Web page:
China’s Spacebound Atomic Clock Will Stay Accurate for One Billion Years
Ashley Allen / 4 years ago
A new Chinese space laboratory houses the world’s first cold atomic clock to operate in space, and the timekeeping device is so accurate that it will only lose one second in a billion years. The Cold Atomic Clock in Space (Cacs), launched into space yesterday as part of China’s Tiangong-2 space lab, beats the most accurate US atomic clock – a based at the National Institute of Standards and Technology – which loses one second every 300 million years.
“It is the world’s first cold atomic clock to operate in space … it will have military and civilian applications,” Professor Xu Zhen, a scientist involved with the Cacs project, told the South China Morning Post.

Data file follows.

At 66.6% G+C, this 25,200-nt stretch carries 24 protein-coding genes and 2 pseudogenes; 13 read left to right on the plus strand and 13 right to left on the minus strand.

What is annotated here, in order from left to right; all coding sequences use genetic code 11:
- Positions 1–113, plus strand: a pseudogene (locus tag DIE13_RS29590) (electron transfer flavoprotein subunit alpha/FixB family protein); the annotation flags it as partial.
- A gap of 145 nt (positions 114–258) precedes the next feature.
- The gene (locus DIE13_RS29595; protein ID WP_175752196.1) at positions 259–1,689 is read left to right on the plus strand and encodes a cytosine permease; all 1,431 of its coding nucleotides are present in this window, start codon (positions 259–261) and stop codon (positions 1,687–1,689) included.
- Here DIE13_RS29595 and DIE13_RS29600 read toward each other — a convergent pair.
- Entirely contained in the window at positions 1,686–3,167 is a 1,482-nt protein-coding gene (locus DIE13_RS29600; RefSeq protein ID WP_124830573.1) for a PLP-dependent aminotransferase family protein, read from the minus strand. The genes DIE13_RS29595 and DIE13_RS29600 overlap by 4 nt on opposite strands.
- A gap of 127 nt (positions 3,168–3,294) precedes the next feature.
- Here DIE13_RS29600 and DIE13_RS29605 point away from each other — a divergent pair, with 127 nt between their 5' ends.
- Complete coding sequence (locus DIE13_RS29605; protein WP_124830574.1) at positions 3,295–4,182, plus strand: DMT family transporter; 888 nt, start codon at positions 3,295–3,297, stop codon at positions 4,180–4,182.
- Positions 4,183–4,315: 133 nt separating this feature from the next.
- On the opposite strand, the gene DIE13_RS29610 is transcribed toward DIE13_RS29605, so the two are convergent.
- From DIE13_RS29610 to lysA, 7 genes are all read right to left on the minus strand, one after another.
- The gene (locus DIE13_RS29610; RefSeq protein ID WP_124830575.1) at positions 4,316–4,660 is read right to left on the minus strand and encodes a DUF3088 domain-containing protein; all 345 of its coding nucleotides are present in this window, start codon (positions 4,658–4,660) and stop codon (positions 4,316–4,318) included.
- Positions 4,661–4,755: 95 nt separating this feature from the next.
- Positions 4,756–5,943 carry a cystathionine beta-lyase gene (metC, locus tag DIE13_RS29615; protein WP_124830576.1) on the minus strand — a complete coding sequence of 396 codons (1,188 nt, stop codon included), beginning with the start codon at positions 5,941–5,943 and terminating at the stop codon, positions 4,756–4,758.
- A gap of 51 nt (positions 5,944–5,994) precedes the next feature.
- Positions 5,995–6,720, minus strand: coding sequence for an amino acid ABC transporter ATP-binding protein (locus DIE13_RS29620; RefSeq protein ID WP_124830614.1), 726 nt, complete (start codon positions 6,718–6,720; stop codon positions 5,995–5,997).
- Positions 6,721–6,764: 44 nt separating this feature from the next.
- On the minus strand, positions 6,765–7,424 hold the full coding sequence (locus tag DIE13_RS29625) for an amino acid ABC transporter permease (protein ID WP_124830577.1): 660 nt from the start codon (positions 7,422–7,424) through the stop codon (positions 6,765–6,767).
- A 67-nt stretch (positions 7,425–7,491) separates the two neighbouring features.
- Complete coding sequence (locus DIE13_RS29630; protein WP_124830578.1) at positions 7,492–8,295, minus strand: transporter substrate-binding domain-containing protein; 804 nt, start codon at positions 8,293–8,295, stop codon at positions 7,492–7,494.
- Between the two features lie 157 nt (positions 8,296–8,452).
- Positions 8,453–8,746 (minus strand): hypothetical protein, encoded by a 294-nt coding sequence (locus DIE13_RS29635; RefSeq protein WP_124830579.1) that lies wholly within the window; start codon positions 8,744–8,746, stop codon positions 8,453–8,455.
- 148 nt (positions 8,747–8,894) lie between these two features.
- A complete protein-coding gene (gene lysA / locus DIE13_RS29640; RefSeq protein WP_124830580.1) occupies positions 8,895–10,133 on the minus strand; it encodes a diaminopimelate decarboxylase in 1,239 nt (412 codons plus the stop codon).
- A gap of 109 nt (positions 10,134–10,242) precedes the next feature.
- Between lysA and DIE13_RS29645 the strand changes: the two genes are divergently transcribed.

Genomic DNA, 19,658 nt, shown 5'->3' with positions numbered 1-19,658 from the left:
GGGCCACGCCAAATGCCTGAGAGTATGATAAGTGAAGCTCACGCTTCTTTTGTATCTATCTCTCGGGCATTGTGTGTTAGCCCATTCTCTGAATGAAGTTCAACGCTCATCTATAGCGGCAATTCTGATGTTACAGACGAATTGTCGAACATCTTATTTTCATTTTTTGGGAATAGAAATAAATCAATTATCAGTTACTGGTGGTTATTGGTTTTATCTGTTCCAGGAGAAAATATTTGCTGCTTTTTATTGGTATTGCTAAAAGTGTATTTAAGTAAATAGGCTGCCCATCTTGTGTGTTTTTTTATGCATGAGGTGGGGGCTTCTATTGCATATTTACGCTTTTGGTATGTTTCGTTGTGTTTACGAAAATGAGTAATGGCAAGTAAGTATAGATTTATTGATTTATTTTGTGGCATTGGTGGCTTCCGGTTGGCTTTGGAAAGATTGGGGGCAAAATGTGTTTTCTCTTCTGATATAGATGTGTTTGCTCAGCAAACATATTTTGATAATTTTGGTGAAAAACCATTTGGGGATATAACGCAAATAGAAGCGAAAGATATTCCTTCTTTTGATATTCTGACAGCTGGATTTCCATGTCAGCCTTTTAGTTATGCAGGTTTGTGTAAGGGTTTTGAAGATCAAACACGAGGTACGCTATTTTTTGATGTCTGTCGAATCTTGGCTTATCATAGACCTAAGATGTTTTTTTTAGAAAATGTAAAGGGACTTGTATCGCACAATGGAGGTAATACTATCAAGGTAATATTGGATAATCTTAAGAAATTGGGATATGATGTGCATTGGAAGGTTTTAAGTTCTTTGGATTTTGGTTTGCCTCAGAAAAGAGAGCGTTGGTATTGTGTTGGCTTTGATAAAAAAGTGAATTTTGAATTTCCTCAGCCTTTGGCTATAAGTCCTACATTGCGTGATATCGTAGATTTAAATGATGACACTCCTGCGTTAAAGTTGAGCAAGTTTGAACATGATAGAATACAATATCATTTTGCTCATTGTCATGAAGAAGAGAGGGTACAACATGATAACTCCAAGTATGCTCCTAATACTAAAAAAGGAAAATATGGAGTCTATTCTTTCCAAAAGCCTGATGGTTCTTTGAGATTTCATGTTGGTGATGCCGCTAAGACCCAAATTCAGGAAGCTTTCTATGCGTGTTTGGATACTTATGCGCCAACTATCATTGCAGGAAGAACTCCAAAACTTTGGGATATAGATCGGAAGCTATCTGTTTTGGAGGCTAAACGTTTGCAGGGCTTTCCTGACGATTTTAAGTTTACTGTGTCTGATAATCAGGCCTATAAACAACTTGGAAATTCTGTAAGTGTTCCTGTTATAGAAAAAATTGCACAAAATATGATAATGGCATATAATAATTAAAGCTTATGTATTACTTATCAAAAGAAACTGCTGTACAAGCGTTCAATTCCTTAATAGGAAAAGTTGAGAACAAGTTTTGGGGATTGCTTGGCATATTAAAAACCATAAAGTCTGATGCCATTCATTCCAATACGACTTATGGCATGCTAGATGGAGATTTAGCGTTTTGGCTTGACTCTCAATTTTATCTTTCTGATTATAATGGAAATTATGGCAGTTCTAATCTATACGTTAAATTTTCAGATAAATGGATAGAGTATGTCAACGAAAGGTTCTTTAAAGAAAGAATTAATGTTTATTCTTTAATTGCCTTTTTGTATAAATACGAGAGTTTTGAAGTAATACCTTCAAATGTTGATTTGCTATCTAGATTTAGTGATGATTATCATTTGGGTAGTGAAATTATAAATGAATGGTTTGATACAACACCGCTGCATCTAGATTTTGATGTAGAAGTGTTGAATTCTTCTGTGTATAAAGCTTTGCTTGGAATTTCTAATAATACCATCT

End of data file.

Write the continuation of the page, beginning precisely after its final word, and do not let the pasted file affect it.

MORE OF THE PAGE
Cacs’s accuracy is facilitated by two factors; being a ‘cold’ atomic clock, it uses lasers to slow the speed of the atomic atoms from hundreds of metres per second to one centimetre per second, and being in space those atoms are less influenced by the force of gravity. The European Space Agency has had similar plans for a cold atomic clock in space – the Pharao clock, as part of the Aces project – but its launch has been delayed until next year.
Cacs is not the world’s most accurate atomic clock, though: Physikalisch-Technische Bundesanstalt, based in Germany, has built an experimental timepiece which is two orders of magnitude more accurate than a caesium clock, meaning that it would not lose even a second in a billion years.